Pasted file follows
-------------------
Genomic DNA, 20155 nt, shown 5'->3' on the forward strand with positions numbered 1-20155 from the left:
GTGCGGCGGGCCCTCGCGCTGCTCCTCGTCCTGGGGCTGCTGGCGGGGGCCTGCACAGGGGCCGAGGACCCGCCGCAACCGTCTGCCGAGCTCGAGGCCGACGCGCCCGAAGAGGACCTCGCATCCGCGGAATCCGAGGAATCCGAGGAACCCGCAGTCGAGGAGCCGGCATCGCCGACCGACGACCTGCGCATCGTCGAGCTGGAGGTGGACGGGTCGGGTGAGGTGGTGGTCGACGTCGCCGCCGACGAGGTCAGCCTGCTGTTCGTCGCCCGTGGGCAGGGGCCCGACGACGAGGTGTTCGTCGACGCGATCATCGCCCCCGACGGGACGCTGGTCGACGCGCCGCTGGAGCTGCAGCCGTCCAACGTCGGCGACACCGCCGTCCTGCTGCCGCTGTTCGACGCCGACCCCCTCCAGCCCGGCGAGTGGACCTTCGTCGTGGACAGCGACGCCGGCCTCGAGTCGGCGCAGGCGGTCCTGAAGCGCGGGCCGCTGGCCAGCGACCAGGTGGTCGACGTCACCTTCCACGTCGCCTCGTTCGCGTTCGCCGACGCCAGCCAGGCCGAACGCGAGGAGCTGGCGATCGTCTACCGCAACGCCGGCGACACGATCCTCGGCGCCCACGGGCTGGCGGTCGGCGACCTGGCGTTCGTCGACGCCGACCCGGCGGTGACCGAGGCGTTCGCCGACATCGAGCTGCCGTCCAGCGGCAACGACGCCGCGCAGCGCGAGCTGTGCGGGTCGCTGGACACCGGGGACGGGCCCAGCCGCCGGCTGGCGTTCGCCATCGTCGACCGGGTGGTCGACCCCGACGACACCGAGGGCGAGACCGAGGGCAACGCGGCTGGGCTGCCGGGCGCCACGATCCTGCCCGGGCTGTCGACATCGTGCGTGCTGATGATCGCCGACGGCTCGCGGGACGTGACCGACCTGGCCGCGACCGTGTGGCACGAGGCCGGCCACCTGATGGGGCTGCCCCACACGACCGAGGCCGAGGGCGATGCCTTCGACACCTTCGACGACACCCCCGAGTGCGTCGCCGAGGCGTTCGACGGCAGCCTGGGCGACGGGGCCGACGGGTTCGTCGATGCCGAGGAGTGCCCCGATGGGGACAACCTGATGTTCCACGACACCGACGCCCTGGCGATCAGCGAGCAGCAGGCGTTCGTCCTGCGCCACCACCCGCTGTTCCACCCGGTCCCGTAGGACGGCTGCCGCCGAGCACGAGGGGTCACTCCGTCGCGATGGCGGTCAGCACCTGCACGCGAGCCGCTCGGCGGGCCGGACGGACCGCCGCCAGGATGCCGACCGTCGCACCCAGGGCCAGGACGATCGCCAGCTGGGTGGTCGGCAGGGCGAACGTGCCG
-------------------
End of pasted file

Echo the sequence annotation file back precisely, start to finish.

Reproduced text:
Genomic DNA, 20155 nt, shown 5'->3' on the forward strand with positions numbered 1-20155 from the left:
GTGCGGCGGGCCCTCGCGCTGCTCCTCGTCCTGGGGCTGCTGGCGGGGGCCTGCACAGGGGCCGAGGACCCGCCGCAACCGTCTGCCGAGCTCGAGGCCGACGCGCCCGAAGAGGACCTCGCATCCGCGGAATCCGAGGAATCCGAGGAACCCGCAGTCGAGGAGCCGGCATCGCCGACCGACGACCTGCGCATCGTCGAGCTGGAGGTGGACGGGTCGGGTGAGGTGGTGGTCGACGTCGCCGCCGACGAGGTCAGCCTGCTGTTCGTCGCCCGTGGGCAGGGGCCCGACGACGAGGTGTTCGTCGACGCGATCATCGCCCCCGACGGGACGCTGGTCGACGCGCCGCTGGAGCTGCAGCCGTCCAACGTCGGCGACACCGCCGTCCTGCTGCCGCTGTTCGACGCCGACCCCCTCCAGCCCGGCGAGTGGACCTTCGTCGTGGACAGCGACGCCGGCCTCGAGTCGGCGCAGGCGGTCCTGAAGCGCGGGCCGCTGGCCAGCGACCAGGTGGTCGACGTCACCTTCCACGTCGCCTCGTTCGCGTTCGCCGACGCCAGCCAGGCCGAACGCGAGGAGCTGGCGATCGTCTACCGCAACGCCGGCGACACGATCCTCGGCGCCCACGGGCTGGCGGTCGGCGACCTGGCGTTCGTCGACGCCGACCCGGCGGTGACCGAGGCGTTCGCCGACATCGAGCTGCCGTCCAGCGGCAACGACGCCGCGCAGCGCGAGCTGTGCGGGTCGCTGGACACCGGGGACGGGCCCAGCCGCCGGCTGGCGTTCGCCATCGTCGACCGGGTGGTCGACCCCGACGACACCGAGGGCGAGACCGAGGGCAACGCGGCTGGGCTGCCGGGCGCCACGATCCTGCCCGGGCTGTCGACATCGTGCGTGCTGATGATCGCCGACGGCTCGCGGGACGTGACCGACCTGGCCGCGACCGTGTGGCACGAGGCCGGCCACCTGATGGGGCTGCCCCACACGACCGAGGCCGAGGGCGATGCCTTCGACACCTTCGACGACACCCCCGAGTGCGTCGCCGAGGCGTTCGACGGCAGCCTGGGCGACGGGGCCGACGGGTTCGTCGATGCCGAGGAGTGCCCCGATGGGGACAACCTGATGTTCCACGACACCGACGCCCTGGCGATCAGCGAGCAGCAGGCGTTCGTCCTGCGCCACCACCCGCTGTTCCACCCGGTCCCGTAGGACGGCTGCCGCCGAGCACGAGGGGTCACTCCGTCGCGATGGCGGTCAGCACCTGCACGCGAGCCGCTCGGCGGGCCGGACGGACCGCCGCCAGGATGCCGACCGTCGCACCCAGGGCCAGGACGATCGCCAGCTGGGTGGTCGGCAGGGCGAACGTGCCG